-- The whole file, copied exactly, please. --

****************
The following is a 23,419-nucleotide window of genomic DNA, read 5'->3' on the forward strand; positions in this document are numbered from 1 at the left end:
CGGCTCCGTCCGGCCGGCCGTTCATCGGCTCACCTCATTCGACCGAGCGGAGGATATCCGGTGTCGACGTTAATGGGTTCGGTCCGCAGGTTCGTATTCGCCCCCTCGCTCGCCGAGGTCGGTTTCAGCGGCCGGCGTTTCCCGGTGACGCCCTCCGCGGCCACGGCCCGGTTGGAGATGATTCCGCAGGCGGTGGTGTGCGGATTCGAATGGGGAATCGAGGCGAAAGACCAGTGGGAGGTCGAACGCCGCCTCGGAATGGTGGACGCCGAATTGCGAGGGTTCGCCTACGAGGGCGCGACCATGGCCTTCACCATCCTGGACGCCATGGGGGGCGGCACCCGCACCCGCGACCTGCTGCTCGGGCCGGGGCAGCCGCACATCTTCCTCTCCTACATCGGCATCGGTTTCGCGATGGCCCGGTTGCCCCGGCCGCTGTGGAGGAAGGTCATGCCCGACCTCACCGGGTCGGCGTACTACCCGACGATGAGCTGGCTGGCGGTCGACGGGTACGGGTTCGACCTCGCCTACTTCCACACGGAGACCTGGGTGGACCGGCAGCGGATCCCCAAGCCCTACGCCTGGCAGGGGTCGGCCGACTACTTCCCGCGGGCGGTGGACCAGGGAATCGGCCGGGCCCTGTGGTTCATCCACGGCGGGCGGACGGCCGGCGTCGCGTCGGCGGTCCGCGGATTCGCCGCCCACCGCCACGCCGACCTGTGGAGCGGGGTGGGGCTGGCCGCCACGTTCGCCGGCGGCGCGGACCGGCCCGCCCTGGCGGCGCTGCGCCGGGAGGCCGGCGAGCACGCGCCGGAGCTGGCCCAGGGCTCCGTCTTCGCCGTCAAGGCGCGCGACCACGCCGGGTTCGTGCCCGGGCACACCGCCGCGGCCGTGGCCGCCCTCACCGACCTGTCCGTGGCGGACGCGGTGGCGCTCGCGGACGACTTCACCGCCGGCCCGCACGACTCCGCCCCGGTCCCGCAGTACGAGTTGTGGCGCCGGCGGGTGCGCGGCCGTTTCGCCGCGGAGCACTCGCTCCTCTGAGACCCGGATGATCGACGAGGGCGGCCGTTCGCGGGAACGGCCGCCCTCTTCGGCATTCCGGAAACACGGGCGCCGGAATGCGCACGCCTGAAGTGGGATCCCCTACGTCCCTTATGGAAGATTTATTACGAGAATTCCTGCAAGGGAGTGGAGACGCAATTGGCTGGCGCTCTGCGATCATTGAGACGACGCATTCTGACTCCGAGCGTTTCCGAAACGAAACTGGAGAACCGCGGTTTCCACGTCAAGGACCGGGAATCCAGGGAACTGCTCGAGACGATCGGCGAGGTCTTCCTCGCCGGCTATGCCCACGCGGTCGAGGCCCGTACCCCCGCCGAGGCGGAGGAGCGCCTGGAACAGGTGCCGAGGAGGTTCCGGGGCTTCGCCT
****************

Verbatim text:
The following is a 23,419-nucleotide window of genomic DNA, read 5'->3' on the forward strand; positions in this document are numbered from 1 at the left end:
CGGCTCCGTCCGGCCGGCCGTTCATCGGCTCACCTCATTCGACCGAGCGGAGGATATCCGGTGTCGACGTTAATGGGTTCGGTCCGCAGGTTCGTATTCGCCCCCTCGCTCGCCGAGGTCGGTTTCAGCGGCCGGCGTTTCCCGGTGACGCCCTCCGCGGCCACGGCCCGGTTGGAGATGATTCCGCAGGCGGTGGTGTGCGGATTCGAATGGGGAATCGAGGCGAAAGACCAGTGGGAGGTCGAACGCCGCCTCGGAATGGTGGACGCCGAATTGCGAGGGTTCGCCTACGAGGGCGCGACCATGGCCTTCACCATCCTGGACGCCATGGGGGGCGGCACCCGCACCCGCGACCTGCTGCTCGGGCCGGGGCAGCCGCACATCTTCCTCTCCTACATCGGCATCGGTTTCGCGATGGCCCGGTTGCCCCGGCCGCTGTGGAGGAAGGTCATGCCCGACCTCACCGGGTCGGCGTACTACCCGACGATGAGCTGGCTGGCGGTCGACGGGTACGGGTTCGACCTCGCCTACTTCCACACGGAGACCTGGGTGGACCGGCAGCGGATCCCCAAGCCCTACGCCTGGCAGGGGTCGGCCGACTACTTCCCGCGGGCGGTGGACCAGGGAATCGGCCGGGCCCTGTGGTTCATCCACGGCGGGCGGACGGCCGGCGTCGCGTCGGCGGTCCGCGGATTCGCCGCCCACCGCCACGCCGACCTGTGGAGCGGGGTGGGGCTGGCCGCCACGTTCGCCGGCGGCGCGGACCGGCCCGCCCTGGCGGCGCTGCGCCGGGAGGCCGGCGAGCACGCGCCGGAGCTGGCCCAGGGCTCCGTCTTCGCCGTCAAGGCGCGCGACCACGCCGGGTTCGTGCCCGGGCACACCGCCGCGGCCGTGGCCGCCCTCACCGACCTGTCCGTGGCGGACGCGGTGGCGCTCGCGGACGACTTCACCGCCGGCCCGCACGACTCCGCCCCGGTCCCGCAGTACGAGTTGTGGCGCCGGCGGGTGCGCGGCCGTTTCGCCGCGGAGCACTCGCTCCTCTGAGACCCGGATGATCGACGAGGGCGGCCGTTCGCGGGAACGGCCGCCCTCTTCGGCATTCCGGAAACACGGGCGCCGGAATGCGCACGCCTGAAGTGGGATCCCCTACGTCCCTTATGGAAGATTTATTACGAGAATTCCTGCAAGGGAGTGGAGACGCAATTGGCTGGCGCTCTGCGATCATTGAGACGACGCATTCTGACTCCGAGCGTTTCCGAAACGAAACTGGAGAACCGCGGTTTCCACGTCAAGGACCGGGAATCCAGGGAACTGCTCGAGACGATCGGCGAGGTCTTCCTCGCCGGCTATGCCCACGCGGTCGAGGCCCGTACCCCCGCCGAGGCGGAGGAGCGCCTGGAACAGGTGCCGAGGAGGTTCCGGGGCTTCGCCT